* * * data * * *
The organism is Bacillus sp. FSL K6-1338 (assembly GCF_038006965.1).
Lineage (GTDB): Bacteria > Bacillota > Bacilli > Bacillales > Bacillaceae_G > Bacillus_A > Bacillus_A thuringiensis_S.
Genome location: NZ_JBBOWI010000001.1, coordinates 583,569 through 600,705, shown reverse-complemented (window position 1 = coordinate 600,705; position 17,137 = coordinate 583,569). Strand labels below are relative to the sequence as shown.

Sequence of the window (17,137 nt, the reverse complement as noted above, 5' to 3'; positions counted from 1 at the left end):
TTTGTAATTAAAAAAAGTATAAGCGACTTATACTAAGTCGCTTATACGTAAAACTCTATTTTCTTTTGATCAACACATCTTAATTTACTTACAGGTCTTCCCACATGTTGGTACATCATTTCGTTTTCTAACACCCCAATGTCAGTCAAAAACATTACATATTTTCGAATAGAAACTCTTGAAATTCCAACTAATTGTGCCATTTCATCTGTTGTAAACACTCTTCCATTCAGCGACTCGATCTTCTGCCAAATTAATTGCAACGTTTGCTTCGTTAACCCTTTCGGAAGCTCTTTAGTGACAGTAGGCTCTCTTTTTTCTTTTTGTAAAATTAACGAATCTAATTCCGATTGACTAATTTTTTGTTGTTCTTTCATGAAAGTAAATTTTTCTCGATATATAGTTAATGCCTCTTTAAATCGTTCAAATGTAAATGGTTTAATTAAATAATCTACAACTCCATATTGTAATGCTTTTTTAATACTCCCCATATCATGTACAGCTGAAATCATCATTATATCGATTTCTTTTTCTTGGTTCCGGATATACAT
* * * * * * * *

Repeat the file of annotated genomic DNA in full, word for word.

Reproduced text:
The organism is Bacillus sp. FSL K6-1338 (assembly GCF_038006965.1).
Lineage (GTDB): Bacteria > Bacillota > Bacilli > Bacillales > Bacillaceae_G > Bacillus_A > Bacillus_A thuringiensis_S.
Genome location: NZ_JBBOWI010000001.1, coordinates 583,569 through 600,705, shown reverse-complemented (window position 1 = coordinate 600,705; position 17,137 = coordinate 583,569). Strand labels below are relative to the sequence as shown.

Sequence of the window (17,137 nt, the reverse complement as noted above, 5' to 3'; positions counted from 1 at the left end):
TTTGTAATTAAAAAAAGTATAAGCGACTTATACTAAGTCGCTTATACGTAAAACTCTATTTTCTTTTGATCAACACATCTTAATTTACTTACAGGTCTTCCCACATGTTGGTACATCATTTCGTTTTCTAACACCCCAATGTCAGTCAAAAACATTACATATTTTCGAATAGAAACTCTTGAAATTCCAACTAATTGTGCCATTTCATCTGTTGTAAACACTCTTCCATTCAGCGACTCGATCTTCTGCCAAATTAATTGCAACGTTTGCTTCGTTAACCCTTTCGGAAGCTCTTTAGTGACAGTAGGCTCTCTTTTTTCTTTTTGTAAAATTAACGAATCTAATTCCGATTGACTAATTTTTTGTTGTTCTTTCATGAAAGTAAATTTTTCTCGATATATAGTTAATGCCTCTTTAAATCGTTCAAATGTAAATGGTTTAATTAAATAATCTACAACTCCATATTGTAATGCTTTTTTAATACTCCCCATATCATGTACAGCTGAAATCATCATTATATCGATTTCTTTTTCTTGGTTCCGGATATACAT